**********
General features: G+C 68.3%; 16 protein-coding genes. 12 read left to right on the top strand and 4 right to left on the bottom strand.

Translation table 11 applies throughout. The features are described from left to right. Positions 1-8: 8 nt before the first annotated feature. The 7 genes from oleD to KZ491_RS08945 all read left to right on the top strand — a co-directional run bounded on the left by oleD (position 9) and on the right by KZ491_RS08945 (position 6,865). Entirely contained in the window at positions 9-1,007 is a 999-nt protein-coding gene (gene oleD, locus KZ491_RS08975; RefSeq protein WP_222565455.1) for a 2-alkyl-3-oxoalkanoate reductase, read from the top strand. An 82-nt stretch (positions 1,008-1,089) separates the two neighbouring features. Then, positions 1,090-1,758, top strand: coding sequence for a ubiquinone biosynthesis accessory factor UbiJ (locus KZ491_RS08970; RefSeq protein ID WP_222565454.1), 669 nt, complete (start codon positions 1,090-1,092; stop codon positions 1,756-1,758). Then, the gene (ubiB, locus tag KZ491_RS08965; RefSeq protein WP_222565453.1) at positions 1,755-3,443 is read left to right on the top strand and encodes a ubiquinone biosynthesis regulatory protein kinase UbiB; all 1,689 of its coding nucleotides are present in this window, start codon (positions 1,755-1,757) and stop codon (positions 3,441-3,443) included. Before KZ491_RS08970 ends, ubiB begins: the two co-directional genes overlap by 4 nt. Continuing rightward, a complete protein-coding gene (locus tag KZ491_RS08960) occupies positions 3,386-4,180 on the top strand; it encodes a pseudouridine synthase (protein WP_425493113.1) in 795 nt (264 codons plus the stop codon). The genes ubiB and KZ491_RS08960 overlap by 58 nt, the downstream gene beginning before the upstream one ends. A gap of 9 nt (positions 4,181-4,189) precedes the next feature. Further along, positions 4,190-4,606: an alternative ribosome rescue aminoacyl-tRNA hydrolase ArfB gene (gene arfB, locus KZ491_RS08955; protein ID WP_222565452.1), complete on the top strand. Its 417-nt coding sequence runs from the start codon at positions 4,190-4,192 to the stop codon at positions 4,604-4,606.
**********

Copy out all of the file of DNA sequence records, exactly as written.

General features: G+C 68.3%; 16 protein-coding genes. 12 read left to right on the top strand and 4 right to left on the bottom strand.

Translation table 11 applies throughout. The features are described from left to right. Positions 1-8: 8 nt before the first annotated feature. The 7 genes from oleD to KZ491_RS08945 all read left to right on the top strand — a co-directional run bounded on the left by oleD (position 9) and on the right by KZ491_RS08945 (position 6,865). Entirely contained in the window at positions 9-1,007 is a 999-nt protein-coding gene (gene oleD, locus KZ491_RS08975; RefSeq protein WP_222565455.1) for a 2-alkyl-3-oxoalkanoate reductase, read from the top strand. An 82-nt stretch (positions 1,008-1,089) separates the two neighbouring features. Then, positions 1,090-1,758, top strand: coding sequence for a ubiquinone biosynthesis accessory factor UbiJ (locus KZ491_RS08970; RefSeq protein ID WP_222565454.1), 669 nt, complete (start codon positions 1,090-1,092; stop codon positions 1,756-1,758). Then, the gene (ubiB, locus tag KZ491_RS08965; RefSeq protein WP_222565453.1) at positions 1,755-3,443 is read left to right on the top strand and encodes a ubiquinone biosynthesis regulatory protein kinase UbiB; all 1,689 of its coding nucleotides are present in this window, start codon (positions 1,755-1,757) and stop codon (positions 3,441-3,443) included. Before KZ491_RS08970 ends, ubiB begins: the two co-directional genes overlap by 4 nt. Continuing rightward, a complete protein-coding gene (locus tag KZ491_RS08960) occupies positions 3,386-4,180 on the top strand; it encodes a pseudouridine synthase (protein WP_425493113.1) in 795 nt (264 codons plus the stop codon). The genes ubiB and KZ491_RS08960 overlap by 58 nt, the downstream gene beginning before the upstream one ends. A gap of 9 nt (positions 4,181-4,189) precedes the next feature. Further along, positions 4,190-4,606: an alternative ribosome rescue aminoacyl-tRNA hydrolase ArfB gene (gene arfB, locus KZ491_RS08955; protein ID WP_222565452.1), complete on the top strand. Its 417-nt coding sequence runs from the start codon at positions 4,190-4,192 to the stop codon at positions 4,604-4,606.